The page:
The detection of a highly pathogenic strain of bird flu at a Tennessee chicken farm has poultry farmers stepping up security in an attempt to prevent an outbreak like the one in 2015 that required the destruction of millions of chickens and turkeys in the Midwest. The appearance of milder forms of bird flu at a Wisconsin turkey farm and another Tennessee chicken farm has heightened concern.
Here are some things to know about the state of avian influenza in the U.S. and worldwide, and how the poultry industry has tried to prepare for a recurrence:
The U.S. Department of Agriculture announced Sunday that a highly pathogenic form of bird flu was confirmed Saturday in a flock of 73,500 breeding broiler chickens in Lincoln County, Tennessee, after hundreds of birds began dying. It was identified as an H7N9 virus of North American wild bird origin. The USDA stressed that it was not the same H7N9 virus of Chinese lineage that has sickened poultry and people in Asia, nor is it related to the virus that caused the 2015 U.S. outbreak.
Officials quickly moved to kill the entire flock to prevent the virus from spreading. The affected farm supplies Tyson Foods Inc.
The USDA also said a flock of 84,000 turkeys at a Jennie-O Turkey Store farm near Barron, Wisconsin, had been confirmed with a low pathogenic H5N2 virus. The USDA stressed it was different from the highly pathogenic H5N2 virus that devastated the Midwest chicken egg and turkey industry in 2015.
On Thursday, the Tennessee Department of Agriculture reported a case of low pathogenic H7N9 at a different chicken breeding farm operated by an unspecified different company, in Giles County. Officials said they didn't think one farm sickened the other. The birds in the affected flock were killed.
The 2015 Outbreak
The USDA calls the 2015 outbreak the largest animal health emergency in U.S. history. It cost farmers nearly 50 million birds before it burned out in June 2015. Iowa, the country's top egg producer, and Minnesota, the No. 1 turkey producer, were by far the hardest hit.
Retail turkey prices weren't noticeably affected, but egg prices soared. Congressional testimony as the dust was starting to settle conservatively estimated the total economic impact at over $3.3 billion.
An outbreak of H7N8 in Dubois County, Indiana, in January 2016 remained isolated to 10 farms, but more than 414,000 turkeys and chickens died. Most of those farms had a low pathogenic version, but the USDA said it apparently mutated into highly pathogenic at one farm.
High-Path Versus Low-Path
The first symptom of highly pathogenic bird flu, the kind that's almost always fatal to domestic poultry, is typically birds dying en masse. Scientists learned in 2015 that it's crucial to euthanize entire infected flocks immediately.
"You want a very rapid response and a very rapid stamping out. ... The faster the birds die, the faster the outbreak stops," said Dr. Carol Cardona, a poultry disease expert at the University of Minnesota.
Low pathogenic is more common. Symptoms are typically mild, if any. Infected birds usually recover.
While response plans differ from state to state, a common and effective approach is "controlled marketing." Infected flocks are not euthanized but are kept quarantined until they recover and test negative for the virus, and then they can be marketed, Cardona said.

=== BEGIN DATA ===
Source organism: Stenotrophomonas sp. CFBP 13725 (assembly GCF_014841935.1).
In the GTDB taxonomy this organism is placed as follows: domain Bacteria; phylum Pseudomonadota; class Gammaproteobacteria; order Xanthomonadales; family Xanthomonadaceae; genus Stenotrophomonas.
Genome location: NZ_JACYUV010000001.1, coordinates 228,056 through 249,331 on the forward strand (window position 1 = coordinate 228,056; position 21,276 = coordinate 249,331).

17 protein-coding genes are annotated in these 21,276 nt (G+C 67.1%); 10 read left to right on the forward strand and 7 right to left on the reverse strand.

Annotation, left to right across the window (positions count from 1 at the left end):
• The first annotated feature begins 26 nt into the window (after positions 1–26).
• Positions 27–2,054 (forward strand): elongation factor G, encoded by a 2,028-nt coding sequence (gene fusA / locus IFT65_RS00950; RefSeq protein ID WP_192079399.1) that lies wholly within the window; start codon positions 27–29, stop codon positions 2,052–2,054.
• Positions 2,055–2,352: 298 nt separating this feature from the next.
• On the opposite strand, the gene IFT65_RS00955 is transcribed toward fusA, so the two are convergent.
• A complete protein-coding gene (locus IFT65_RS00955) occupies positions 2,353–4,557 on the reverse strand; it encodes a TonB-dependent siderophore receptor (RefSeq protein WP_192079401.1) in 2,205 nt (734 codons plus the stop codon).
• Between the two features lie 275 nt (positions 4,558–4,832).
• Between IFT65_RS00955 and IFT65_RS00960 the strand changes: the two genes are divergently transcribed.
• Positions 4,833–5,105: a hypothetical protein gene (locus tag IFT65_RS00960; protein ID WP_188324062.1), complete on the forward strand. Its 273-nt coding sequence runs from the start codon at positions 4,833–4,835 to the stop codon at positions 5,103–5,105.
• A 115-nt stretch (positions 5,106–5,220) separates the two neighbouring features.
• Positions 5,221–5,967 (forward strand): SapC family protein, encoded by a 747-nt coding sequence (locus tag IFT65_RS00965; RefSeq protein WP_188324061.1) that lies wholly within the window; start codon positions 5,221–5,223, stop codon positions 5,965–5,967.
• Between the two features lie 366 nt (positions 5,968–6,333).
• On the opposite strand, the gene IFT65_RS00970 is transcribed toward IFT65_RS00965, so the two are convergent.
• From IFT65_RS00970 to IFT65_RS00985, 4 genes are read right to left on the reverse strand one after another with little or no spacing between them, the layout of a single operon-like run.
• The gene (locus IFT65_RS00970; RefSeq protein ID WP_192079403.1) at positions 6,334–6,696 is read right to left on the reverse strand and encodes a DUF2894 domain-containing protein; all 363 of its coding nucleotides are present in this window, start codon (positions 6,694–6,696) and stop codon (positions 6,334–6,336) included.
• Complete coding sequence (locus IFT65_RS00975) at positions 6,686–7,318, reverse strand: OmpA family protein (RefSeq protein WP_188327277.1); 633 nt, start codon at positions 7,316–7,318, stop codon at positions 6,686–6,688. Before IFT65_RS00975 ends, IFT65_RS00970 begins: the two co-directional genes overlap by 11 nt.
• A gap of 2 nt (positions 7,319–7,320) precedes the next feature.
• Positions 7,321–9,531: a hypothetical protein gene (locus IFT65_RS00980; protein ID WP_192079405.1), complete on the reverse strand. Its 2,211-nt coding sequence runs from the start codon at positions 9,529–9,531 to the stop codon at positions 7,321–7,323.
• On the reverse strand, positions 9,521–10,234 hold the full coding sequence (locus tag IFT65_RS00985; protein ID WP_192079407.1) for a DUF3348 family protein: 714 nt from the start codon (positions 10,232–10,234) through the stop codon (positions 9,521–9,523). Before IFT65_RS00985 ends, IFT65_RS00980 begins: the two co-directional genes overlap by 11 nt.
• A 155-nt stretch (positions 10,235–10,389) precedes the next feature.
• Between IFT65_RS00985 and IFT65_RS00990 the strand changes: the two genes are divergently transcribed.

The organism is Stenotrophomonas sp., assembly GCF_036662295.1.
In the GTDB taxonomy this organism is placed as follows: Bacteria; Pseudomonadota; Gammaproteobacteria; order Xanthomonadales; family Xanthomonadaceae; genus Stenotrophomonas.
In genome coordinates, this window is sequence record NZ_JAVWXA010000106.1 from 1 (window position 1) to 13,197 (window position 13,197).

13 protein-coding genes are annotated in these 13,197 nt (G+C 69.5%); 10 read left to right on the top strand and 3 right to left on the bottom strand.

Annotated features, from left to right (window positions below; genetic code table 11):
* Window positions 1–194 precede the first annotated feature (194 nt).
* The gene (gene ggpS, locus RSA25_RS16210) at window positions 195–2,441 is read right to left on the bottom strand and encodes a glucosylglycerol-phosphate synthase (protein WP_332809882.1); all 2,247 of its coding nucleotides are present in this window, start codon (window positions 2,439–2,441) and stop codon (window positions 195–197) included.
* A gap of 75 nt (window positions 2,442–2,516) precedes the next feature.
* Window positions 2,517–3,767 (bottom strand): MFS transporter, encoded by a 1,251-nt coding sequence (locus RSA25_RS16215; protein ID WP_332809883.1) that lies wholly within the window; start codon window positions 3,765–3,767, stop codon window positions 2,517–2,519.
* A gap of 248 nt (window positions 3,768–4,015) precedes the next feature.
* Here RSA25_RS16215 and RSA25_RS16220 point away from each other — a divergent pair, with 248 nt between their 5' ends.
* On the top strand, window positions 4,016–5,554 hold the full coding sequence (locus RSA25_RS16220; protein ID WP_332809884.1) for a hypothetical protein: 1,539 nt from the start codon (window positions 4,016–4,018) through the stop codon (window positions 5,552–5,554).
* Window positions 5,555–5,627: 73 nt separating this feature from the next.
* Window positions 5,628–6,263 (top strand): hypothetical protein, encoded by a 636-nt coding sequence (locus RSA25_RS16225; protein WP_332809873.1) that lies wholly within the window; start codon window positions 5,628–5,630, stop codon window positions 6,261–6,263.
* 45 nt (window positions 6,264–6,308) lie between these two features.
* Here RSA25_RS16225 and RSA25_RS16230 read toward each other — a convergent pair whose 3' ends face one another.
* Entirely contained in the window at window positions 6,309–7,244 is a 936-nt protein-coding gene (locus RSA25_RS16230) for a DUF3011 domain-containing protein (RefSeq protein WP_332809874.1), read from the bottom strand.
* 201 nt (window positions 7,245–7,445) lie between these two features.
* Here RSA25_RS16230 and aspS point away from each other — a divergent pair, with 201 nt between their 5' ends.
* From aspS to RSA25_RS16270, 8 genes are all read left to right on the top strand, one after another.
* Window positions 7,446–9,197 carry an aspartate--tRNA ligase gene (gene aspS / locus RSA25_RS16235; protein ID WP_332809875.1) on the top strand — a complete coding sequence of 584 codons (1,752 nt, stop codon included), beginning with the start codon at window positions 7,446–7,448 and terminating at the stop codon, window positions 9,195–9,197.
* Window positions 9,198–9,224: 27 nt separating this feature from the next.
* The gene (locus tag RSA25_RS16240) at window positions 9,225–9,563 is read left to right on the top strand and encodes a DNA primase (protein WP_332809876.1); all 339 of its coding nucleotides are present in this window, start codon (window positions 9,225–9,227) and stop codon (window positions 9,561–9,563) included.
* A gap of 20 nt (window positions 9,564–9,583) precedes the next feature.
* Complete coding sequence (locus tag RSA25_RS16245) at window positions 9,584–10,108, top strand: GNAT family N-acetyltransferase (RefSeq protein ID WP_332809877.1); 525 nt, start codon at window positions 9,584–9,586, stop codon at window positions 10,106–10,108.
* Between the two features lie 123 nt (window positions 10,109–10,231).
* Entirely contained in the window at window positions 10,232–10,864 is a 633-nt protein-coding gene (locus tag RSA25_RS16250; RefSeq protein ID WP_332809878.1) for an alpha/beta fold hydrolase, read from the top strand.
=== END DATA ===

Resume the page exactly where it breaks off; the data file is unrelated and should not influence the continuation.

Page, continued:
That's what's being done in Wisconsin, according to the USDA.
U.S. producers have stepped up biosecurity in response to the new cases, as well the ongoing outbreaks in Asia, Europe and Africa that have led to the destruction of hundreds of millions of birds and killed dozens of humans. Bird flu viruses don't usually spread to people except by close contact with infected birds, but health authorities are always alert to the possibility.
Since wild waterfowl are considered the main reservoirs of bird flu, farmers and scientists get nervous when birds are migrating. Droppings from infected birds flying north in the spring, or south in the fall, can get tracked into barns or carried in on contaminated equipment. So producers are being more vigilant about keeping people and vehicles from entering their farms unless they absolutely need to be there.
"They understand this is a high-risk period with the spring migration period, so they're watching their flocks closely and doing additional surveillance to make sure that if anything pops up, they're going to identify it quickly," said Dr. Shauna Voss, senior veterinarian at the Minnesota Poultry Testing Laboratory in Willmar.
Since 2015, many farmers have built the "Danish entry" system into their barns, said Steve Olson, executive director of the Minnesota Turkey Growers Association. Anyone entering or leaving has to sit on a bench, take their boots off, swing their legs around to the "clean" side of the room, put on new boots and clothing that stay in the barn, and reverse the process when they leave.
What About Vaccines?
Bird flu viruses keep evolving, like human influenza viruses, so a vaccine that works against one strain might be ineffective against another. While an H5N2 vaccine was developed in 2015, it was never deployed in the field. Producers are wary of vaccines because many countries refuse poultry products from countries that use vaccines. That is because tests for the disease look for the same antibodies that vaccines trigger an animal to produce.